Priced at a mere $299 brand-new, the Canon 10-18mm is not only very affordable, but also very sharp, lighter in weight, and includes both image stabilization and fast, quiet STM focusing. It's an excellent choice for users of Canon's smaller Rebel and SL1 DSLRs, not to mention the rest of their APS-C cameras as well. While its aperture range isn't as bright as the 10-22, nor its zoom range as long, for $299, the 10-18mm is absolutely a steal for a high quality, ultra-wide angle lens.

Buy from Adorama | Buy from Amazon | Buy from B&H Photo


 

Imaging Resource Cameras and Lenses of the Year Awards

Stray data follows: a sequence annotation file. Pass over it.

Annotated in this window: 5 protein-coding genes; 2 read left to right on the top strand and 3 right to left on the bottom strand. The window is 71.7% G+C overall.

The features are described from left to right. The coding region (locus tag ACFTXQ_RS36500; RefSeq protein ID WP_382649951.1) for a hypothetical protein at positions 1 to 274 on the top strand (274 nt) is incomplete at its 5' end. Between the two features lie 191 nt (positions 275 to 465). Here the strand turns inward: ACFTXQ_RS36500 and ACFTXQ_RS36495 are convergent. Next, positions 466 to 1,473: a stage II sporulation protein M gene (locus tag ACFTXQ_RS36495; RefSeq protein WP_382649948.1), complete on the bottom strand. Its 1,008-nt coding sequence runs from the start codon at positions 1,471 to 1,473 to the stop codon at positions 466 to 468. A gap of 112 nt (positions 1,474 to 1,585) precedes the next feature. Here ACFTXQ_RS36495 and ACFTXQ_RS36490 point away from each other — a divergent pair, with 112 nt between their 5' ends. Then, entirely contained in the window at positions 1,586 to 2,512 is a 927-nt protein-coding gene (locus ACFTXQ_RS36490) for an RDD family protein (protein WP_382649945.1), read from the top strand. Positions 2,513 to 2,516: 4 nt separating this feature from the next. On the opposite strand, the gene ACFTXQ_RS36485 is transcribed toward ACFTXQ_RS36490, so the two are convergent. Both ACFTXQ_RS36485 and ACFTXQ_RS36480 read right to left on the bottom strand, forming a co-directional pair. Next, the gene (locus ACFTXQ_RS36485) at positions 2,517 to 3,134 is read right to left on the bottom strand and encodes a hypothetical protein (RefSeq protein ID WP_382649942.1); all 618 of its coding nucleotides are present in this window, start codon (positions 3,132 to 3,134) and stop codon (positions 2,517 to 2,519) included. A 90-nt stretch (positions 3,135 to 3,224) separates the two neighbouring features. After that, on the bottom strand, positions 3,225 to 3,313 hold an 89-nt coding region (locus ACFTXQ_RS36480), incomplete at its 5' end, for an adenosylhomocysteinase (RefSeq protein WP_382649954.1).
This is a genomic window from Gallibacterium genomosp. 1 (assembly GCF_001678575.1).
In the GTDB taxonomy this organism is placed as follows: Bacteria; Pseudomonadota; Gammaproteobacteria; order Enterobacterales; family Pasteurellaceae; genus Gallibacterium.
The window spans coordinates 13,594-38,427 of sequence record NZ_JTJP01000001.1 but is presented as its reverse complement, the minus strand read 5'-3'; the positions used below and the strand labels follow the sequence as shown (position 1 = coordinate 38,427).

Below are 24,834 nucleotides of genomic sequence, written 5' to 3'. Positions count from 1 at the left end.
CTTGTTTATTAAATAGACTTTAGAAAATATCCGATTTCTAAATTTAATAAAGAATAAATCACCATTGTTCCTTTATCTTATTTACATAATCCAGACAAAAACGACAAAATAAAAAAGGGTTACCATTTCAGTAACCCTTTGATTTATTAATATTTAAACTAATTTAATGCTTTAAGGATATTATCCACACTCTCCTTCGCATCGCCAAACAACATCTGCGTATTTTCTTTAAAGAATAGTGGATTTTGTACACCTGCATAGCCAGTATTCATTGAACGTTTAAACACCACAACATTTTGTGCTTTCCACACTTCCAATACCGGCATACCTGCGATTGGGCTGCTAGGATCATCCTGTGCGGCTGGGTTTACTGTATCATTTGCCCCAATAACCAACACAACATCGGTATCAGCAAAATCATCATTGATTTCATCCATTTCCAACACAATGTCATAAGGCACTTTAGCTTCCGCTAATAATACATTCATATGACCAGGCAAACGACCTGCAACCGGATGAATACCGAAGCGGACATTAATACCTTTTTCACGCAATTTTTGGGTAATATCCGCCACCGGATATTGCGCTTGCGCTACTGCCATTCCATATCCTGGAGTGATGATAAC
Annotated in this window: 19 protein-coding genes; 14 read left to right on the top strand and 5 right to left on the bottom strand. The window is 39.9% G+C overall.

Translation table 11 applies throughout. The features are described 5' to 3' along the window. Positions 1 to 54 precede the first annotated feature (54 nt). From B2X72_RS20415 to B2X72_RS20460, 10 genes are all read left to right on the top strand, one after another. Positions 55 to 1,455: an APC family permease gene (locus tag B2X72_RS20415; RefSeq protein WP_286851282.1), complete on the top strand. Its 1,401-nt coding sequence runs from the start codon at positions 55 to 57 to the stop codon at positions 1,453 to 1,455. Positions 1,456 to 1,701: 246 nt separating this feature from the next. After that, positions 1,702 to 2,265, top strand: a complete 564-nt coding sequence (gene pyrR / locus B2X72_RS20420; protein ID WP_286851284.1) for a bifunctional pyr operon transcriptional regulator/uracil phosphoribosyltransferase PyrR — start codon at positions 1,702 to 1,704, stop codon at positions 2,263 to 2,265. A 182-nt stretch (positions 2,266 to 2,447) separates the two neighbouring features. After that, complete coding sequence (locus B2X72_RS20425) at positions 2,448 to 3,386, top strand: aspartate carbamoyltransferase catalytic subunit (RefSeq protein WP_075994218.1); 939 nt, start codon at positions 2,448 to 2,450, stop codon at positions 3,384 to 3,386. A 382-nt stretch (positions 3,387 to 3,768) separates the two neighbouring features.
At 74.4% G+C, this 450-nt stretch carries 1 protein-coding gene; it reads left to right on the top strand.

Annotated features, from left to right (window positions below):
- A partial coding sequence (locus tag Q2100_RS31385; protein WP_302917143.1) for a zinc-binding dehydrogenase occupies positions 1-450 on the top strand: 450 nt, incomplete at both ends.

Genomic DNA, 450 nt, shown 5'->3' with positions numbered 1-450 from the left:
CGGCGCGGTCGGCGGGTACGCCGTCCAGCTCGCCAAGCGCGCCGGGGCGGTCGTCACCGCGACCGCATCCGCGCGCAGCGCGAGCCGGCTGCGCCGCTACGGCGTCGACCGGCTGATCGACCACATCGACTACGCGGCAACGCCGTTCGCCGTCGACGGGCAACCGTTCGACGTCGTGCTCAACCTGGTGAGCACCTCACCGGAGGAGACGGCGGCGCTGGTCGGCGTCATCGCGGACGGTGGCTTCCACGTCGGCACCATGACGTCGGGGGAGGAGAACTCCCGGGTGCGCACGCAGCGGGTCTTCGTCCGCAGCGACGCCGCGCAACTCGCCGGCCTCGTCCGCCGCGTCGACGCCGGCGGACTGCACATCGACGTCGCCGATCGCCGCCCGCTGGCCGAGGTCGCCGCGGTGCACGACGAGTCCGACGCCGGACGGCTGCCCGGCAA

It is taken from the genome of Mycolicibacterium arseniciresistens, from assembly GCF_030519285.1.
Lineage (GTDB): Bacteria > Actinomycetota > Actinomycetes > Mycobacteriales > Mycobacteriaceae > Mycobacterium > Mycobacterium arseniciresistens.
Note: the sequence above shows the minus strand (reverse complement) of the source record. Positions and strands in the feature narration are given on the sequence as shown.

This is only the second installment in our multi-part Cameras and Lenses of the Year Awards for 2014. We launched the Best Entry Level Cameras of 2014 earlier today, and our choices for the best compact cameras of 2014 will land on the 26th. Look for the best Professional and Enthusiast cameras of 2014 and our overall choice for the Camera of the Year next week.

Best Entry-Level Cameras of 2014

Best Lenses of 2014 (this page)

Best Compact Cameras of 2014

Best Professional & Enthusiast Cameras of 2014

Camera of the Year, 2014 (and Special Awards) coming soon